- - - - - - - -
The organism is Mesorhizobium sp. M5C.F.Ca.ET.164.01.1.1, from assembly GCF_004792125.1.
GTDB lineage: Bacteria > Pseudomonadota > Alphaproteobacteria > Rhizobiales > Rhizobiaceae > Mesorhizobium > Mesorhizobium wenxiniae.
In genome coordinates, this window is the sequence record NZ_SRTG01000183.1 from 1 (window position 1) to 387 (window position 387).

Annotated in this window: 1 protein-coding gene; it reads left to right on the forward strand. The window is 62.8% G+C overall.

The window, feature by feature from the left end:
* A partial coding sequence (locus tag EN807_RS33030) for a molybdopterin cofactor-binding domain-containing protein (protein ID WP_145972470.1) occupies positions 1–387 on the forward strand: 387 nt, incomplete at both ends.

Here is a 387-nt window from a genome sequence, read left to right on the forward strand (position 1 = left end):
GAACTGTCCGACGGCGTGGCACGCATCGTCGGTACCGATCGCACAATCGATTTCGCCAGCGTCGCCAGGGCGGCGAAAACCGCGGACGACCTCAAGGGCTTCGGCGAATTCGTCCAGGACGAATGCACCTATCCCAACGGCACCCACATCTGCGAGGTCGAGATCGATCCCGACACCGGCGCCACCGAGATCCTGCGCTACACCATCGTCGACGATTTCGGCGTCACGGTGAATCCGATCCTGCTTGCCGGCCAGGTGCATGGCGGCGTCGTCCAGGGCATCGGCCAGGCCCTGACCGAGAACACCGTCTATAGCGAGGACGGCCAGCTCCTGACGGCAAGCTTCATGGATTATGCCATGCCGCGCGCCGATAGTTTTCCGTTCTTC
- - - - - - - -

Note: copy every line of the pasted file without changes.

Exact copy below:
The organism is Mesorhizobium sp. M5C.F.Ca.ET.164.01.1.1, from assembly GCF_004792125.1.
GTDB lineage: Bacteria > Pseudomonadota > Alphaproteobacteria > Rhizobiales > Rhizobiaceae > Mesorhizobium > Mesorhizobium wenxiniae.
In genome coordinates, this window is the sequence record NZ_SRTG01000183.1 from 1 (window position 1) to 387 (window position 387).

Annotated in this window: 1 protein-coding gene; it reads left to right on the forward strand. The window is 62.8% G+C overall.

The window, feature by feature from the left end:
* A partial coding sequence (locus tag EN807_RS33030) for a molybdopterin cofactor-binding domain-containing protein (protein ID WP_145972470.1) occupies positions 1–387 on the forward strand: 387 nt, incomplete at both ends.

Here is a 387-nt window from a genome sequence, read left to right on the forward strand (position 1 = left end):
GAACTGTCCGACGGCGTGGCACGCATCGTCGGTACCGATCGCACAATCGATTTCGCCAGCGTCGCCAGGGCGGCGAAAACCGCGGACGACCTCAAGGGCTTCGGCGAATTCGTCCAGGACGAATGCACCTATCCCAACGGCACCCACATCTGCGAGGTCGAGATCGATCCCGACACCGGCGCCACCGAGATCCTGCGCTACACCATCGTCGACGATTTCGGCGTCACGGTGAATCCGATCCTGCTTGCCGGCCAGGTGCATGGCGGCGTCGTCCAGGGCATCGGCCAGGCCCTGACCGAGAACACCGTCTATAGCGAGGACGGCCAGCTCCTGACGGCAAGCTTCATGGATTATGCCATGCCGCGCGCCGATAGTTTTCCGTTCTTC